Minkin v. Gibbons, P.C.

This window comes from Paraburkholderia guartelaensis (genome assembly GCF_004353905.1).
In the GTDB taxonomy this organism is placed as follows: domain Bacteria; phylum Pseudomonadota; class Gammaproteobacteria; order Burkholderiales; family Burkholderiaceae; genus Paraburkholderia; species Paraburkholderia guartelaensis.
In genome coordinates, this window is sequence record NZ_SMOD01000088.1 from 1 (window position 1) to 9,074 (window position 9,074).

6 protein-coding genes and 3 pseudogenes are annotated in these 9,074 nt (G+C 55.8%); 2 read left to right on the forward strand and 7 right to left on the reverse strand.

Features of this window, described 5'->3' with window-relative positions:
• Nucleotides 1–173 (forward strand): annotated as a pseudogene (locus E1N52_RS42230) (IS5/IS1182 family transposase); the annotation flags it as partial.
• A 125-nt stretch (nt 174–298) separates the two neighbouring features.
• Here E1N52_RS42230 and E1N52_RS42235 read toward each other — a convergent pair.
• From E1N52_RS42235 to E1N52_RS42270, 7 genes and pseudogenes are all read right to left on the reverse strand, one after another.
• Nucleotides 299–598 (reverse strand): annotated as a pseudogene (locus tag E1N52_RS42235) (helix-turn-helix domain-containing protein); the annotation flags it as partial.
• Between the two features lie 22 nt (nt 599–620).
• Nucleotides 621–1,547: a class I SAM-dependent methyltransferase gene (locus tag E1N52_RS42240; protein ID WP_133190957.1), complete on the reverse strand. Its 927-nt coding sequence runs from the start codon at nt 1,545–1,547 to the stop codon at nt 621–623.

Plaintiff worked as an airplane mechanic, in the Navy and for several airlines. In the 1960s, he devised a tool that could reach deep inside airplane engines without disassembling external components. In 2000, a patent issued to plaintiff for the extended reach pliers, based on an application written and prosecuted by defendant. Danaher, a customer of plaintiff's business, subsequently developed its own version of the ERP and began competing against the device. Plaintiff sued for malpractice, alleging that the patent was so negligently drafted that it offered no meaningful protection against infringers. Its expert proposed alternate claim language that allegedly could have been enforced against Danaher. The district court granted defendant summary judgment, based on the element of causation. The Federal Circuit affirmed. Plaintiff did not raise a genuine dispute of material fact as to the patentability of its alternate claims. Plaintiff failed to raise a single material fact in dispute as to the nonobviousness of the proposed alternate claims. View "Minkin v. Gibbons, P.C." on Justia Law